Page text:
Fighter Pilot Traditions: Hat in the Freezer
It’s been said many times before that being a fighter pilot is a lot like being in a college fraternity. Yes, its true, “pranks,” to use an equivalent word, are still prevalent among the elite fighter pilot crowd.
If you lose something in a fighter squadron, check the freezer. If you’re lucky, it will just be wet. If you’ve been gone awhile, there’s a distinct possiblity your lost item, most famously, your hat, is now in a solid block of ice, or your car keys will now need to be thawed before you can drive home. (Another technique is to put just the head of the key in the block of ice, so the driver can still enter and drive his car, albeit with a 5 pound block of ice hanging off of it.)
While this is a longstanding fighter pilot tradition, the modern Air Force has also seen changes, with cell phones and government-issue Blackberries more common. In general, these are not placed in the freezer (fighter pilots aren’t always mature, but they’re not stupid). That said, if you lose something identifiable and expensive, you can expect a ransom demand prior to getting it back. Pay back may be tangible (a case of beer is “standard”) or an act of contrition (like wearing the other squadron’s colors, if their LPA “acquired” your item).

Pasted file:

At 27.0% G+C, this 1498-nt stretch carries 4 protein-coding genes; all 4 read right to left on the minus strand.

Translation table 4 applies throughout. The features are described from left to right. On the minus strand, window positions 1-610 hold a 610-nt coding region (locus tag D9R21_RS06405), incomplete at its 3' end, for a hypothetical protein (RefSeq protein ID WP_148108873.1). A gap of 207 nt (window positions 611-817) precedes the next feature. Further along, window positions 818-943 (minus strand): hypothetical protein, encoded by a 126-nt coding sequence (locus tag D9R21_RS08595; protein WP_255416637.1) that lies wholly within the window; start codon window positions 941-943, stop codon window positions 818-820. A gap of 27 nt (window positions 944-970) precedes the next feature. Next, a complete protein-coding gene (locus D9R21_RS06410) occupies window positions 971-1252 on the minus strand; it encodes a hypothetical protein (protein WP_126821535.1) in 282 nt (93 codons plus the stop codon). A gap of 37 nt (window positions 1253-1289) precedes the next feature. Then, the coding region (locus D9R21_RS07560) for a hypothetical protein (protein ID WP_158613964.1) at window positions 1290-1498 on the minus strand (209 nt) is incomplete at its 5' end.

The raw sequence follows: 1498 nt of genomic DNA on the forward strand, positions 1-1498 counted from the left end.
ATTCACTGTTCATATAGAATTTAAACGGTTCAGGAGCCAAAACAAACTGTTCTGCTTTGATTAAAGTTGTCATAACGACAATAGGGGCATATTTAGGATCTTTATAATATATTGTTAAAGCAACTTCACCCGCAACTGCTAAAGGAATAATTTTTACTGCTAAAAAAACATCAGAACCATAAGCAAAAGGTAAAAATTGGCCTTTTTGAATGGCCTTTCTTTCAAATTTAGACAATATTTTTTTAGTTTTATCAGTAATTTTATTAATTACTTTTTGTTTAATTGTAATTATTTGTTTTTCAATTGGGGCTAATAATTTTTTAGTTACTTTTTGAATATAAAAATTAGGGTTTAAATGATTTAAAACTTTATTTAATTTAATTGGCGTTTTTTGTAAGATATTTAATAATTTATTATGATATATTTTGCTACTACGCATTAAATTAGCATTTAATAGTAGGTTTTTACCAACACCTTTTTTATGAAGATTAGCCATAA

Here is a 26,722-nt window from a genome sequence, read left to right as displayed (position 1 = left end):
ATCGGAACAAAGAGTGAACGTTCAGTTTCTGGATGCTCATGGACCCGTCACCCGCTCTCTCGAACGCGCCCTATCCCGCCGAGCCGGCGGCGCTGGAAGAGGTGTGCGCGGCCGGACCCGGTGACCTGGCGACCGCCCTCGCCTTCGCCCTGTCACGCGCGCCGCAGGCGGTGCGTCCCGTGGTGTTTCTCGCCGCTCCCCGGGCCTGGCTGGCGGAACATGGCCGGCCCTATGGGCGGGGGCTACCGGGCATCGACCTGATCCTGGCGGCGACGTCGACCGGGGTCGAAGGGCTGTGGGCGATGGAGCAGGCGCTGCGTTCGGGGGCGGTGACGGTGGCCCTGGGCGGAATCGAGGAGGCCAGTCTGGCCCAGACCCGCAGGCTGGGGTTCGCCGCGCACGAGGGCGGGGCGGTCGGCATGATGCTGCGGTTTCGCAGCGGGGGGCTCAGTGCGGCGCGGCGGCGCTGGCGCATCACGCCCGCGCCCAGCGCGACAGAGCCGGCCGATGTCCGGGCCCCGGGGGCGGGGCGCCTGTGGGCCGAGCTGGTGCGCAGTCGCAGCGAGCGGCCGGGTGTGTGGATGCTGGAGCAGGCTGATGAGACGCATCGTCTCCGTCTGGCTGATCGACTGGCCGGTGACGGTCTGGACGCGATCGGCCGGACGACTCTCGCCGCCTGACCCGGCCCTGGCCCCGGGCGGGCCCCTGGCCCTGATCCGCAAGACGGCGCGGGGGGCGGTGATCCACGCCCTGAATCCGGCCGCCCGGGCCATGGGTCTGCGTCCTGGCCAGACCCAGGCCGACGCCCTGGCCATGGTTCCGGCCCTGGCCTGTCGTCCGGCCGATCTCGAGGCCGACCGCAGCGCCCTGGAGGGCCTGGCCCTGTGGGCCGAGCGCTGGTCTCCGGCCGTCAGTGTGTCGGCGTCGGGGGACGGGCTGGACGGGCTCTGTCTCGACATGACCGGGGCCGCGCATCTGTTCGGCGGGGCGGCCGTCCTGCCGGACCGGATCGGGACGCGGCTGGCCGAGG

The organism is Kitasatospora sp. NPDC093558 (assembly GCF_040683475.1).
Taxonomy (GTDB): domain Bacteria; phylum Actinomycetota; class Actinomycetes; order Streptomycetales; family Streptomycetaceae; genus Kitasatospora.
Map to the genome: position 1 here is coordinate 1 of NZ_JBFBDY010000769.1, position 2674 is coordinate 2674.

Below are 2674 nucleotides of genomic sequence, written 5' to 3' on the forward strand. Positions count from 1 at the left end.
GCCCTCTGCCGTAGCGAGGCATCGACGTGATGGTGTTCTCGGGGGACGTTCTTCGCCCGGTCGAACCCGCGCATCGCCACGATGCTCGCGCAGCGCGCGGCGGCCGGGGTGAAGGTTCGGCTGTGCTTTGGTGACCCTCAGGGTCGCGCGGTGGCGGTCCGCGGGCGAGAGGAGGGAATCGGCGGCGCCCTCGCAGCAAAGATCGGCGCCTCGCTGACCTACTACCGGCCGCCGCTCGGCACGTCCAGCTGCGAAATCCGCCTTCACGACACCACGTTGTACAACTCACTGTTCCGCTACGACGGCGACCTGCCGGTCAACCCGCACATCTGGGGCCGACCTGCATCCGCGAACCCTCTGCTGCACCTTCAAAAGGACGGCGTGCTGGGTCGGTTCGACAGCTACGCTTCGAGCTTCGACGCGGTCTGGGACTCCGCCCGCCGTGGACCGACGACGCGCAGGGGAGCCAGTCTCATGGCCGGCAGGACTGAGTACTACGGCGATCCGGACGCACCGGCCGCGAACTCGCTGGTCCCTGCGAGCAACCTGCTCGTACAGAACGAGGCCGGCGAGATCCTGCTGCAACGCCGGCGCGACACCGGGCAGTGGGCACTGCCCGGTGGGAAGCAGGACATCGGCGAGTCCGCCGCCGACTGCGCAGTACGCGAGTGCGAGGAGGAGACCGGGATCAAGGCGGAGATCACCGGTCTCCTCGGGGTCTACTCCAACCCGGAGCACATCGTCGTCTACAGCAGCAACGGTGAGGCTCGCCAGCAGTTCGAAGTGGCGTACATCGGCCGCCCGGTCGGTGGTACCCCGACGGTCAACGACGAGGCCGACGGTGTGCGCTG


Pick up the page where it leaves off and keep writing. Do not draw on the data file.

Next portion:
Traditionally, ransoms also apply for any item of yours that a crew chief discovers in the jet after you’ve left.
This tradition forces the fighter pilot to acknowledge his error, encourages him to learn from the nominal “fine” he pays, and it avoids the sometimes more severe penalties that might otherwise have been incurred (for losing government equipment, for example).